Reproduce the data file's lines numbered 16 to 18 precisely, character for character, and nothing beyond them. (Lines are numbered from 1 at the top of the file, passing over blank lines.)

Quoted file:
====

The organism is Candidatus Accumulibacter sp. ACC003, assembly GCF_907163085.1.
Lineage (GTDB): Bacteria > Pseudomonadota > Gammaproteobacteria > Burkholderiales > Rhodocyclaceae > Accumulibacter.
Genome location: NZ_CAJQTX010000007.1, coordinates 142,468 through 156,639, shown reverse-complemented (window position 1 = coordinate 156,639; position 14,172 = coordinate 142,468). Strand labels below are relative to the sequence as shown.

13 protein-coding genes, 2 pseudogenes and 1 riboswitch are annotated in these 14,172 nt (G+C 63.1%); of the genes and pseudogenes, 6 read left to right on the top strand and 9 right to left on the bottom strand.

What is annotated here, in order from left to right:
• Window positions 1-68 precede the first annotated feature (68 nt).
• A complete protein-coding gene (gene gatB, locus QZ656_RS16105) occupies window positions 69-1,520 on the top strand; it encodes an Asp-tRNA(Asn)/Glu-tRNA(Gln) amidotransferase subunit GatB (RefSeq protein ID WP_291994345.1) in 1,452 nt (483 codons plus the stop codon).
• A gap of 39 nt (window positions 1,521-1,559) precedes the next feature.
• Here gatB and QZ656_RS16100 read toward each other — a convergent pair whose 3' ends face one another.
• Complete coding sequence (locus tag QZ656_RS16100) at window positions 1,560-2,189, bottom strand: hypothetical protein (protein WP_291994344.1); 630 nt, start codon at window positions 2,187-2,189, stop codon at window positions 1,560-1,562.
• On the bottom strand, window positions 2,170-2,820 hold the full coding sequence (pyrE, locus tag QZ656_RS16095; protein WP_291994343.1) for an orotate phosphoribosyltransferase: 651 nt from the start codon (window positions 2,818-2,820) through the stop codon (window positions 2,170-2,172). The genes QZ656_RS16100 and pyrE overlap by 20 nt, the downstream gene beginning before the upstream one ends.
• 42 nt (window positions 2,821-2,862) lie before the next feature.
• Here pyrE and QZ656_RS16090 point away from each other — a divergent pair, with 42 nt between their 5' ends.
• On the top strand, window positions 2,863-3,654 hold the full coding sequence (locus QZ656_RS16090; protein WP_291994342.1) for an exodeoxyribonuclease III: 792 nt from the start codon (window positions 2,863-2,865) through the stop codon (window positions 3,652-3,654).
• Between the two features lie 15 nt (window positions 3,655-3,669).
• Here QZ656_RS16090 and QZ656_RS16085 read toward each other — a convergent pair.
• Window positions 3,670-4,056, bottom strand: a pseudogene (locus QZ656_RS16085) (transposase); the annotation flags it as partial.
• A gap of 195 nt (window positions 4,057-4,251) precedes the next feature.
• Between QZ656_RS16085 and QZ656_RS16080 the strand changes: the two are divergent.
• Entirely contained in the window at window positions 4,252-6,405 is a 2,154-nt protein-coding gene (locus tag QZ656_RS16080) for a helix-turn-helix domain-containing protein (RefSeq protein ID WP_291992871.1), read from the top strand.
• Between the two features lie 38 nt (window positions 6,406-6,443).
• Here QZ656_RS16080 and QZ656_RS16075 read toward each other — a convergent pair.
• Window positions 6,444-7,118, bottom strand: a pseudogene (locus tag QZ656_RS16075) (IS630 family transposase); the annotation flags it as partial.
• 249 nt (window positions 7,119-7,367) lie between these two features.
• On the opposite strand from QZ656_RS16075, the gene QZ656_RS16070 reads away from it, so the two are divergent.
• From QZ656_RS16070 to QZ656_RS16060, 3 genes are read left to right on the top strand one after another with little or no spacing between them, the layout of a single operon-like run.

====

• Here QZ656_RS16090 and QZ656_RS16085 read toward each other — a convergent pair.
• Window positions 3,670-4,056, bottom strand: a pseudogene (locus QZ656_RS16085) (transposase); the annotation flags it as partial.
• A gap of 195 nt (window positions 4,057-4,251) precedes the next feature.